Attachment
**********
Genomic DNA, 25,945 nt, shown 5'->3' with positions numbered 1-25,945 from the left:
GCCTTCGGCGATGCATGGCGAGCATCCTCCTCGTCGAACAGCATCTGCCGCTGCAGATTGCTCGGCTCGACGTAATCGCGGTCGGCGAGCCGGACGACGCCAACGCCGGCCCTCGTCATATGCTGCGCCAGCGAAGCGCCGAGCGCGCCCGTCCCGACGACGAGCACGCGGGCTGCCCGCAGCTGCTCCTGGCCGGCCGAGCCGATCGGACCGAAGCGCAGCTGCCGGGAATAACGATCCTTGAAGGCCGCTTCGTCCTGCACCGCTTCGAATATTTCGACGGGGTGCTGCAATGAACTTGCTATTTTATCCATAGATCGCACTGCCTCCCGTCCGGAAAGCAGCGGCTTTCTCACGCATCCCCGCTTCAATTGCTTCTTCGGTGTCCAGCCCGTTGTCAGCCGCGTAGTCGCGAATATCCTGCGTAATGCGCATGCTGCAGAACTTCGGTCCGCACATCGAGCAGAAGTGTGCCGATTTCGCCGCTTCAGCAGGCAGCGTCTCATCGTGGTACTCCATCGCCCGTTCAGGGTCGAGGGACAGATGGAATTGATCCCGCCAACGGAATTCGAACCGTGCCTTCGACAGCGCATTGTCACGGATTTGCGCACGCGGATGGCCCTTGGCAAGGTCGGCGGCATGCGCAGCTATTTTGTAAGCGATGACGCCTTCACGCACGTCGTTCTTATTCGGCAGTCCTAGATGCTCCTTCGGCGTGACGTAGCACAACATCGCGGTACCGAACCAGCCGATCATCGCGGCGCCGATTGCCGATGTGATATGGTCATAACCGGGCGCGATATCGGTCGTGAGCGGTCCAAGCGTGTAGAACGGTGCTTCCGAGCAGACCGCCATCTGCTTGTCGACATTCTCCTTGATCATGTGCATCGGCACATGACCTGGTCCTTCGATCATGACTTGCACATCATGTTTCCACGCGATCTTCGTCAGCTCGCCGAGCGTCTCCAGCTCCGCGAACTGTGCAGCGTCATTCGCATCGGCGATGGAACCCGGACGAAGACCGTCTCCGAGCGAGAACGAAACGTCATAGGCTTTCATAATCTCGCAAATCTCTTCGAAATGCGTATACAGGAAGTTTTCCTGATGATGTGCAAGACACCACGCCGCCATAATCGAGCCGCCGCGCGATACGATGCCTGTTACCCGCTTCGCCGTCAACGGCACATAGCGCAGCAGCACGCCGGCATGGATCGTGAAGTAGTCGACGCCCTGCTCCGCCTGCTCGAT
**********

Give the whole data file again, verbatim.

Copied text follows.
Genomic DNA, 25,945 nt, shown 5'->3' with positions numbered 1-25,945 from the left:
GCCTTCGGCGATGCATGGCGAGCATCCTCCTCGTCGAACAGCATCTGCCGCTGCAGATTGCTCGGCTCGACGTAATCGCGGTCGGCGAGCCGGACGACGCCAACGCCGGCCCTCGTCATATGCTGCGCCAGCGAAGCGCCGAGCGCGCCCGTCCCGACGACGAGCACGCGGGCTGCCCGCAGCTGCTCCTGGCCGGCCGAGCCGATCGGACCGAAGCGCAGCTGCCGGGAATAACGATCCTTGAAGGCCGCTTCGTCCTGCACCGCTTCGAATATTTCGACGGGGTGCTGCAATGAACTTGCTATTTTATCCATAGATCGCACTGCCTCCCGTCCGGAAAGCAGCGGCTTTCTCACGCATCCCCGCTTCAATTGCTTCTTCGGTGTCCAGCCCGTTGTCAGCCGCGTAGTCGCGAATATCCTGCGTAATGCGCATGCTGCAGAACTTCGGTCCGCACATCGAGCAGAAGTGTGCCGATTTCGCCGCTTCAGCAGGCAGCGTCTCATCGTGGTACTCCATCGCCCGTTCAGGGTCGAGGGACAGATGGAATTGATCCCGCCAACGGAATTCGAACCGTGCCTTCGACAGCGCATTGTCACGGATTTGCGCACGCGGATGGCCCTTGGCAAGGTCGGCGGCATGCGCAGCTATTTTGTAAGCGATGACGCCTTCACGCACGTCGTTCTTATTCGGCAGTCCTAGATGCTCCTTCGGCGTGACGTAGCACAACATCGCGGTACCGAACCAGCCGATCATCGCGGCGCCGATTGCCGATGTGATATGGTCATAACCGGGCGCGATATCGGTCGTGAGCGGTCCAAGCGTGTAGAACGGTGCTTCCGAGCAGACCGCCATCTGCTTGTCGACATTCTCCTTGATCATGTGCATCGGCACATGACCTGGTCCTTCGATCATGACTTGCACATCATGTTTCCACGCGATCTTCGTCAGCTCGCCGAGCGTCTCCAGCTCCGCGAACTGTGCAGCGTCATTCGCATCGGCGATGGAACCCGGACGAAGACCGTCTCCGAGCGAGAACGAAACGTCATAGGCTTTCATAATCTCGCAAATCTCTTCGAAATGCGTATACAGGAAGTTTTCCTGATGATGTGCAAGACACCACGCCGCCATAATCGAGCCGCCGCGCGATACGATGCCTGTTACCCGCTTCGCCGTCAACGGCACATAGCGCAGCAGCACGCCGGCATGGATCGTGAAGTAGTCGACGCCCTGCTCCGCCTGCTCGAT